After discovery of blue LED at the end of twentieth century, extensive research started in order to commercialise the use of LEDs so that it can be used for general lighting. The first step was to get white light which was made possible by use of yellow phosphors. Despite great developments in phosphor technology, it has been observed that over a course of time bleaching of phosphors (particularly in high power LEDs) causes a shift in colour temperature. The blue light is not absorbed as effectively and, in turn, the blue light increases over time. Of late the city of Calcutta (Kolkata) has witnessed an invasion of LED lights in the public domain. Change to a new concept is good, but not at the cost of standard norms of good lighting practice. Here almost all streetlight poles and guard rails of flyovers are getting adorned with blue and white strips of LED. The blue is deep blue i.e. in the shorter wavelength. As a driver I have experienced a distracting and painful nature of drive through a maze of white and blue (mostly long stretches of blue) on Calcutta’s longest flyover from Race Course to Parama island at Eastern Metropolitan Bye Pass.It is not only distracting it gobbles the traditional streetlights on the flyover on which a motorist need to focus for safe driving.To add to the woes most of the strips are deep blue which adversely affect the ocular health of drivers frequenting such stretches.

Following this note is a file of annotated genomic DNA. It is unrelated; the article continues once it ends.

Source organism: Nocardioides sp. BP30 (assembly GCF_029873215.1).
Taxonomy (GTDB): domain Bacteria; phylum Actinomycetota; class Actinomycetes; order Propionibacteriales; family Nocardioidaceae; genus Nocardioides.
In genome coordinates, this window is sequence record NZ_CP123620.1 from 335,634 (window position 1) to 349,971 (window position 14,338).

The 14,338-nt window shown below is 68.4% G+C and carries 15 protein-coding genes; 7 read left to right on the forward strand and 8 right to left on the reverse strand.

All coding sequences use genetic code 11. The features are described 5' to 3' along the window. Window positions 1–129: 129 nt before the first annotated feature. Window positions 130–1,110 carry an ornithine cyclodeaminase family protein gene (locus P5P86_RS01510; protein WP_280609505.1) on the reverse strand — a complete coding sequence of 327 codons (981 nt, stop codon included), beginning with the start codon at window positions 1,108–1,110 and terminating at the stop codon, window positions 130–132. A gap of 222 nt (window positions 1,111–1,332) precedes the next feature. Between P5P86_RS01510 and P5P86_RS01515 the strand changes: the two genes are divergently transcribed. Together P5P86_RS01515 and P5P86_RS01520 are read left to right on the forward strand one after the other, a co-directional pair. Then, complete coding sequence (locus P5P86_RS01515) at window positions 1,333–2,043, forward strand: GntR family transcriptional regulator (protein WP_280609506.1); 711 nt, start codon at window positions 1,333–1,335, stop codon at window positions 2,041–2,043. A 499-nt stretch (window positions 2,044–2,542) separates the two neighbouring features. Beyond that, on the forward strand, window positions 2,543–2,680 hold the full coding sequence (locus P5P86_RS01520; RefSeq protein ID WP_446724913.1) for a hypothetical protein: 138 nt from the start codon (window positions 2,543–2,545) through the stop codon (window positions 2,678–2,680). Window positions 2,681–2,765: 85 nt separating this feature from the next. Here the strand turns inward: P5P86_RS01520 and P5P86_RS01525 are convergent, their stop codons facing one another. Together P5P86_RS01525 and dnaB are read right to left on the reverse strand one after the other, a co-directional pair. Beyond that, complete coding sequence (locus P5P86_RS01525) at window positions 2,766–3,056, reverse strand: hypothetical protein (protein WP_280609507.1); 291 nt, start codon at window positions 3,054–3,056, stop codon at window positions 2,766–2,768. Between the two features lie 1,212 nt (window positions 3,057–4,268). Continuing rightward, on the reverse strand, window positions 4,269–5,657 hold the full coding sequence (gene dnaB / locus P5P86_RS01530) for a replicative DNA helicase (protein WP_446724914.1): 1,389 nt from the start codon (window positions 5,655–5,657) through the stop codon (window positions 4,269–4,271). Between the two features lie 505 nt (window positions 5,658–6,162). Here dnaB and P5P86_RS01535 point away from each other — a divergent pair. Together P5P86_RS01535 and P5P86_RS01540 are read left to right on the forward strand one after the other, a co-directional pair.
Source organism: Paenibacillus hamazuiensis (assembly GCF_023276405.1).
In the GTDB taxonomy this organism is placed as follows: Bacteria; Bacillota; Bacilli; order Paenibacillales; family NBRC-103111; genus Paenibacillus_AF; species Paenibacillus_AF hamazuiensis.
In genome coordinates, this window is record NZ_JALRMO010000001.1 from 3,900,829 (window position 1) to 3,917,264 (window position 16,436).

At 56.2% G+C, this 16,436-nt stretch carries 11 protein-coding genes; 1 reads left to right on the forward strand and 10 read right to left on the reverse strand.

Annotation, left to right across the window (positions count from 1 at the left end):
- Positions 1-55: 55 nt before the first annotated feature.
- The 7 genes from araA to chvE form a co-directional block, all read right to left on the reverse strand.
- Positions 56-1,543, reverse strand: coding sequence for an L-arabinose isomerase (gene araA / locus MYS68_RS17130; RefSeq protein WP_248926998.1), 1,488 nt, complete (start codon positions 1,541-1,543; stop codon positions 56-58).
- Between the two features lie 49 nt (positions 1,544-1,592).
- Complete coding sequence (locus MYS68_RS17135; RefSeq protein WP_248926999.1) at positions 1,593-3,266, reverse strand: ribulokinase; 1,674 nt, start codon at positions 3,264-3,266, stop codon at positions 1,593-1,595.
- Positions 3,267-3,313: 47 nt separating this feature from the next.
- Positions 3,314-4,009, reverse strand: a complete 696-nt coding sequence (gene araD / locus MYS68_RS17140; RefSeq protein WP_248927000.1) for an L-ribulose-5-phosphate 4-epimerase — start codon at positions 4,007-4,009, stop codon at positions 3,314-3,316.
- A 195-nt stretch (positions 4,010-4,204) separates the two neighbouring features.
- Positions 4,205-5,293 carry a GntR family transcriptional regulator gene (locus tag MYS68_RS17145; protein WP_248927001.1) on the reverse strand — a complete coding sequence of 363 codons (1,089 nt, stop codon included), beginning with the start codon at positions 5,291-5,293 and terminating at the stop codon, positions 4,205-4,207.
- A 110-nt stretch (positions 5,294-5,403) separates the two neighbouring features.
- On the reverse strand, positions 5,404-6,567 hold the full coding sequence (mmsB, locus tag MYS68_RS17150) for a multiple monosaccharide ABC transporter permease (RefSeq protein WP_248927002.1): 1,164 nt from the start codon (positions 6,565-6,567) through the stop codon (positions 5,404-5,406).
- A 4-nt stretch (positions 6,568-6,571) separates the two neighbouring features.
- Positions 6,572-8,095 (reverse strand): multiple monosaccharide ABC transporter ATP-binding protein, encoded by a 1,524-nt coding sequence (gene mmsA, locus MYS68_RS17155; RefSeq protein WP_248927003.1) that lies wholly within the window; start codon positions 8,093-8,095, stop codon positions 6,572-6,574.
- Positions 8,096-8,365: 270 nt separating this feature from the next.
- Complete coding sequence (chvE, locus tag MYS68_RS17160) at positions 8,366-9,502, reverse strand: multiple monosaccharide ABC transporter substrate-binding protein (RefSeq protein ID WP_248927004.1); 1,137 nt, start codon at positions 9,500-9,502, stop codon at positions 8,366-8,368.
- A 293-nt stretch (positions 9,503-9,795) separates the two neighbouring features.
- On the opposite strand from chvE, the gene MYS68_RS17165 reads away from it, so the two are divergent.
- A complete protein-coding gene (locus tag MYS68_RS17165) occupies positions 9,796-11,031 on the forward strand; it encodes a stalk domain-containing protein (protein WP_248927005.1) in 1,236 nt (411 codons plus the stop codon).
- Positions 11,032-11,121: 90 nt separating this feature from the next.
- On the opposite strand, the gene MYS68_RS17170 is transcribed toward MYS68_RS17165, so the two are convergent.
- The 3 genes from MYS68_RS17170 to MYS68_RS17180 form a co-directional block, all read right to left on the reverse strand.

Relative Spectral Sensitivity of human eye. Left hand curve is for dark adapted eye and the right hand curve is for Light adapted eye.

Intensity distribution curve for white LED

Poles on a Calcutta flyover wrapped with blue and white LED strip lights

Guard rail on a Calcutta flyover decorated with blue LED strip

This photograph taken from the front seat of a moving vehicle shows how confusing it appears to a driver.

References: MelanospinA photopigment regulatory Cicadian Photoentrainment may lead to a Blue-Light Induced treatment of Diabetes  (Anamika Sengupta,Ross University School of Medicine)
Effects of blue light on the circadian system and eye physiology

Lamps & Lighting - Henderson & Marsden

The importance of intrinsically
photosensitive retinal ganglion cells and
implications for lighting design
Dingcai Cao
and Pablo A. Barrionuevo

Friday, 9 September 2016

In God's Own Country

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Kerala --- God’s Own Country